Defense Contract Dollars – Where Does the Government Spend Its Money?

Government

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There is no surprise that the U.S. government spends a lot of money, and for fiscal year 2017, the U.S. federal government committed $507 billion in contracts for goods, services, research and development. That’s approximately 13% of the total Fiscal Year 2017 federal budget of $3.98 trillion.

According to a July Congressional Research Service report, Defense Acquisitions: How and Where DOD Spends Its Contracting Dollars, the Department of Defense’s (DOD) contract obligations were equal to eight percent of mandatory and discretionary federal spending.

Of this more than half – 51% – of total DoD contract obligations were spent on goods, while 41% were on services. Research and development (R&D) accounted for eight percent. This was in stark contrast to the rest of the federal government, where contracting dollars were spent primarily on services at 71%, followed by goods at just 21%. R&D dollars was on par, also at eight percent.

The most obvious reason for this disparity in spending is that the DoD requires a lot more physical hardware – items ranging from small arms and uniforms to planes, tanks and ships.

“That is a key starting point,and there are a number of ways that the DOD acquires new goods and there is the associated cost of maintenance,” said Gregory Sanders, deputy director and fellow for the Defense-Industrial Initiatives Group at CSIS.

“Simply put they are buying hardware and it is very expensive,” Sanders told ClearanceJobs.

“Services have fallen slightly in DoD, but that is because of productivity increases in the past year,” added Rhys McCormick, associate fellow with the Defense-Industrial Initiatives Group. “The military has bought new planes and ships; that in turn has driven down the spending on services.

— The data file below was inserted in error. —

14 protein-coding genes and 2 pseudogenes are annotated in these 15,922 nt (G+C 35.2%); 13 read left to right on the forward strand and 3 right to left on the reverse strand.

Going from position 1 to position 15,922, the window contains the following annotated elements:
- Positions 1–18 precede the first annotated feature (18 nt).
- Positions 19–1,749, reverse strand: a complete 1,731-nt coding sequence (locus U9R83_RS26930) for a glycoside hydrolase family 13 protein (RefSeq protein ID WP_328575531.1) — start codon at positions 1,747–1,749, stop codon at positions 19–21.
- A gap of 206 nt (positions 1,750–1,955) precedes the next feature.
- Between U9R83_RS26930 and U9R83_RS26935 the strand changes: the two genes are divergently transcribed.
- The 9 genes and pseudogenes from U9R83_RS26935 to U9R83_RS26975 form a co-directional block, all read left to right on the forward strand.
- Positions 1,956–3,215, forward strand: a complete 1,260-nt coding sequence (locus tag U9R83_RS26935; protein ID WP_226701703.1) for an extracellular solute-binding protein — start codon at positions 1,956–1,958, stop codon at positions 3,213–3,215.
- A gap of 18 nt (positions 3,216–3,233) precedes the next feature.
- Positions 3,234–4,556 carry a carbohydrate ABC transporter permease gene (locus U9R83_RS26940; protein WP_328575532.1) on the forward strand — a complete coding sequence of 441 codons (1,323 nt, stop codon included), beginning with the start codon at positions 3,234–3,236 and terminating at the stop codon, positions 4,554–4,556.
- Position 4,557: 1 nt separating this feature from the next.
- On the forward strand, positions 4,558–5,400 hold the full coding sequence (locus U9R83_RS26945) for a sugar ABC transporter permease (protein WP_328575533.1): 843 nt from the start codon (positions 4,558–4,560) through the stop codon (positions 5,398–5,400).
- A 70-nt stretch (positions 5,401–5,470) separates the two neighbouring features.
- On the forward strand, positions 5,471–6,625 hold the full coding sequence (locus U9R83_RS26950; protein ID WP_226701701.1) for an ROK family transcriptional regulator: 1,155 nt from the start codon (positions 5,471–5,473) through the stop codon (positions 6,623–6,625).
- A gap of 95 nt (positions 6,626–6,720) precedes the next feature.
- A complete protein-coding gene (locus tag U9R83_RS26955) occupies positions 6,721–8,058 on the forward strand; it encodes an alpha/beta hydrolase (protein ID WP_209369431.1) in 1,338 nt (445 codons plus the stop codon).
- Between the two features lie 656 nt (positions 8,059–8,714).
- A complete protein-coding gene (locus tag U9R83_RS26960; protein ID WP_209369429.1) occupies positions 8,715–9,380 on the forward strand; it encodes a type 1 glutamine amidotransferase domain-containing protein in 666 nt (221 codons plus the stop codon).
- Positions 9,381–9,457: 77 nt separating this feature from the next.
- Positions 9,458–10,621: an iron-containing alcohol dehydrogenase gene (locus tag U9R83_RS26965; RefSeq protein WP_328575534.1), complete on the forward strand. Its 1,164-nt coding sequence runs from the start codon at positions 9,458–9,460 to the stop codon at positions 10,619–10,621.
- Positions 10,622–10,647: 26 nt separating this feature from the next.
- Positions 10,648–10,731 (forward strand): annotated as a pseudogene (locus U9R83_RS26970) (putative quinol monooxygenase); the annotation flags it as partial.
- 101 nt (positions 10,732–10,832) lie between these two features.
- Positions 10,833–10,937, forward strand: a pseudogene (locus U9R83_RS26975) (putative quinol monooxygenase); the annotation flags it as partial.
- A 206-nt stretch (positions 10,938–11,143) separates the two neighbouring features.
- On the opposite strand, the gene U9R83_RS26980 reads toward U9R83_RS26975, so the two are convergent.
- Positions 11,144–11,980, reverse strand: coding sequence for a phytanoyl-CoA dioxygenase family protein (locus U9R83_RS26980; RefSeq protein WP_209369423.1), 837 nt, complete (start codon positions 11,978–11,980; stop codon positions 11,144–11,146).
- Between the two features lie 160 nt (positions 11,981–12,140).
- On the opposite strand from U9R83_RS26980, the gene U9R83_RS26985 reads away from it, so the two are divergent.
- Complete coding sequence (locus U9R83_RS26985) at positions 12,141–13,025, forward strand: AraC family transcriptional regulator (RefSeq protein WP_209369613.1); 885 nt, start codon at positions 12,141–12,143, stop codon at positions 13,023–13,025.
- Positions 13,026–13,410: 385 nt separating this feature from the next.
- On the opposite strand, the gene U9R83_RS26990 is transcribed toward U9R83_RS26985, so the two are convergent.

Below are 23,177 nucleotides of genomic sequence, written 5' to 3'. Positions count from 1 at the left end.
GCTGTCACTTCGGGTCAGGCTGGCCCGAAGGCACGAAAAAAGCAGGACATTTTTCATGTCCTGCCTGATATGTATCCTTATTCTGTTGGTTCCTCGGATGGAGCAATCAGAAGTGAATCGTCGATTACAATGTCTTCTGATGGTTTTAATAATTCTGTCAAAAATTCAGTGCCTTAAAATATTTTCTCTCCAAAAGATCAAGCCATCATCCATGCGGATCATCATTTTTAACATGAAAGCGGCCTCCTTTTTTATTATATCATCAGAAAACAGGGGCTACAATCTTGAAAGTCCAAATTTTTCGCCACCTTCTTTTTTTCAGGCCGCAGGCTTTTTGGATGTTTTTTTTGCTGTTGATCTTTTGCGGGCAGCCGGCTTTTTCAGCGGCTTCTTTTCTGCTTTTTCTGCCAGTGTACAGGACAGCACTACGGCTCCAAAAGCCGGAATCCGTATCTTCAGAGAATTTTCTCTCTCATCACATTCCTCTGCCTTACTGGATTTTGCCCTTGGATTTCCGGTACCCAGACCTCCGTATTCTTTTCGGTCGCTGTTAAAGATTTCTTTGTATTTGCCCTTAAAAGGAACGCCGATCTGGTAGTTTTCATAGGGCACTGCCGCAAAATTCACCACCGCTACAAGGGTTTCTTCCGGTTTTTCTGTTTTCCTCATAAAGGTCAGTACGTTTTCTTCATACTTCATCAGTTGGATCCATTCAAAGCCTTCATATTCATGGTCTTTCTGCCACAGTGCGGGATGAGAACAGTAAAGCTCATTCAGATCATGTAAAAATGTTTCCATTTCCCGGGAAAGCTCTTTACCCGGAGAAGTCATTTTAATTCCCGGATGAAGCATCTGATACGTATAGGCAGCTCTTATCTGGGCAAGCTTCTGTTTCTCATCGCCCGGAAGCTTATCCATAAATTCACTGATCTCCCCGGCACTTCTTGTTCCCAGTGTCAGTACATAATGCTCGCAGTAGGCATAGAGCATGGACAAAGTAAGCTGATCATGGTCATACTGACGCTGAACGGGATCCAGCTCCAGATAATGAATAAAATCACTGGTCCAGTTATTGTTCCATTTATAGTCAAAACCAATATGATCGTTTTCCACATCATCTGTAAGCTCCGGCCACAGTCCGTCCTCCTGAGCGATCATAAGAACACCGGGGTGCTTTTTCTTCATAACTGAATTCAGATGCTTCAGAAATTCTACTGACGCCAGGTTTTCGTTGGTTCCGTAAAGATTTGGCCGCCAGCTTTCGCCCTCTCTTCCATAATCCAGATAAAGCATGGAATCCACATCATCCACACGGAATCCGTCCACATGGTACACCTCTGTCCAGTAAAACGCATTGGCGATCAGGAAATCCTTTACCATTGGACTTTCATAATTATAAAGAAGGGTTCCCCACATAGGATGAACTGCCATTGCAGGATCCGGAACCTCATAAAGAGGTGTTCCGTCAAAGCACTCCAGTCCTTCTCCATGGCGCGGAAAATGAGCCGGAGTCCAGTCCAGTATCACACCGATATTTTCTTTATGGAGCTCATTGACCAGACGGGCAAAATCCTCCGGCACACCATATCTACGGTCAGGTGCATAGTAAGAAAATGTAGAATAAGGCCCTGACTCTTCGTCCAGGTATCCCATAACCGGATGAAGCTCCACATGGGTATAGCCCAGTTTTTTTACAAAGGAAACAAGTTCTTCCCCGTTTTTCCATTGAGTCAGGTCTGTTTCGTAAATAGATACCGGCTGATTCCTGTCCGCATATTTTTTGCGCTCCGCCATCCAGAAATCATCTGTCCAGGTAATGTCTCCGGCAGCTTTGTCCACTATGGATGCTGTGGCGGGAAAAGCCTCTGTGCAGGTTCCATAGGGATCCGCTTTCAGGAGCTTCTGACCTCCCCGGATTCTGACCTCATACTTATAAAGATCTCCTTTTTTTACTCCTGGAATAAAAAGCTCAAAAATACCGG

And while the government separates procurement by category, the split isn’t always black and white.

“There are gray areas, such as trainers for the next generation of aircraft,” said Sanders. “That could be acquired as a service rather than goods.”

A lesser amount of contracting dollars goes to R&D, which for the past 20 years has been an ever-smaller percentage, dropping from 17% of total contract obligations in FY 1999 to just eight percent last year.

No Great Leaps in Contractor Spending

Overall DoD contractor spending has increased, but not consistently. According to findings from the Federal Procurement Data System-Next Generation (FPDS), from FY 2000 to FY 2017, DoD contract obligations increased from $189 billion to $320 billion (FY 2017 dollars). DoD contract obligations over the past 17 years included annual increases ranging from 11.5% between FY 2000 and FY 2008, which were followed by annual decreases of 6.5% from FY 2008 to FY 2015. From FY 2015 to FY 2017 there was an increase of 6.5% annually.

This steep rise, fall and rise of DoD contract spending made it difficult for the DoD to actively pursue a strategic approach to budgeting.

Yet, adjusted for inflation (FY 2017 dollars), DoD contract obligations have increased from $189 billion in FY 2000 to $320 billion in FY 2017, with goods continuing to get the lion’s share of contract dollars.

“We do expect this trend in disbursement in spending to continue with the DOD,” said Sanders.

While the fall elections could reshape the legislative branch, that may not make a difference in how the DoD – not to mention the whole federal government – divides contractor dollars.

“There has been a bipartisan drive to bring down DoD services,” McCormick told ClearanceJobs. “Both the Republicans and Democrats have been behind this.”

That means regardless of the party in office, it’s business as usual for contractors.

“It doesn’t matter which party is in control of Congress,” added Sanders. “We can look back to the 1990s when the Democrats increased spending. It is really the top line – the executive branch– that makes the difference.”

Peter Suciu is a freelance writer who covers business technology and cyber security. He currently lives in Michigan and can be reached at petersuciu@gmail.com.

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